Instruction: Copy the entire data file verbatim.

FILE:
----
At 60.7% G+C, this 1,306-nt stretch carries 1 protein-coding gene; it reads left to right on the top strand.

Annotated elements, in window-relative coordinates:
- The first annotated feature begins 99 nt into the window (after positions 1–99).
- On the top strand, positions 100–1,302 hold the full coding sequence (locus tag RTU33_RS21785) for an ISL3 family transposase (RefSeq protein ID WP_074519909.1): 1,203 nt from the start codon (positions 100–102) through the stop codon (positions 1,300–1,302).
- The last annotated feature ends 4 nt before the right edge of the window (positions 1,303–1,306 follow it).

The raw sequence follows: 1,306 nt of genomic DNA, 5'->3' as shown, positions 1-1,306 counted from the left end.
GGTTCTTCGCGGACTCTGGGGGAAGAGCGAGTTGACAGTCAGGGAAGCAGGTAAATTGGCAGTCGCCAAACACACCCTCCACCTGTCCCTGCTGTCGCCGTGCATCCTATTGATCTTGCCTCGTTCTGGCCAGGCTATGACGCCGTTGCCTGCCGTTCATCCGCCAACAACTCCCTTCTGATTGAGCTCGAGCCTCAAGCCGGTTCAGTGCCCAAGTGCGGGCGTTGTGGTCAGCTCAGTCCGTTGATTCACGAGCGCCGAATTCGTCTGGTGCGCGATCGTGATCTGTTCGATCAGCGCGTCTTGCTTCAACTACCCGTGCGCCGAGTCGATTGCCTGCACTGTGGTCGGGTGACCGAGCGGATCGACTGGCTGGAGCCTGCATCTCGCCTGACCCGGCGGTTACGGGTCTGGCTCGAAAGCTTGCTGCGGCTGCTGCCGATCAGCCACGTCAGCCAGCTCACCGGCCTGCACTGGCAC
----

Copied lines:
At 60.7% G+C, this 1,306-nt stretch carries 1 protein-coding gene; it reads left to right on the top strand.

Annotated elements, in window-relative coordinates:
- The first annotated feature begins 99 nt into the window (after positions 1–99).
- On the top strand, positions 100–1,302 hold the full coding sequence (locus tag RTU33_RS21785) for an ISL3 family transposase (RefSeq protein ID WP_074519909.1): 1,203 nt from the start codon (positions 100–102) through the stop codon (positions 1,300–1,302).
- The last annotated feature ends 4 nt before the right edge of the window (positions 1,303–1,306 follow it).

The raw sequence follows: 1,306 nt of genomic DNA, 5'->3' as shown, positions 1-1,306 counted from the left end.
GGTTCTTCGCGGACTCTGGGGGAAGAGCGAGTTGACAGTCAGGGAAGCAGGTAAATTGGCAGTCGCCAAACACACCCTCCACCTGTCCCTGCTGTCGCCGTGCATCCTATTGATCTTGCCTCGTTCTGGCCAGGCTATGACGCCGTTGCCTGCCGTTCATCCGCCAACAACTCCCTTCTGATTGAGCTCGAGCCTCAAGCCGGTTCAGTGCCCAAGTGCGGGCGTTGTGGTCAGCTCAGTCCGTTGATTCACGAGCGCCGAATTCGTCTGGTGCGCGATCGTGATCTGTTCGATCAGCGCGTCTTGCTTCAACTACCCGTGCGCCGAGTCGATTGCCTGCACTGTGGTCGGGTGACCGAGCGGATCGACTGGCTGGAGCCTGCATCTCGCCTGACCCGGCGGTTACGGGTCTGGCTCGAAAGCTTGCTGCGGCTGCTGCCGATCAGCCACGTCAGCCAGCTCACCGGCCTGCACTGGCAC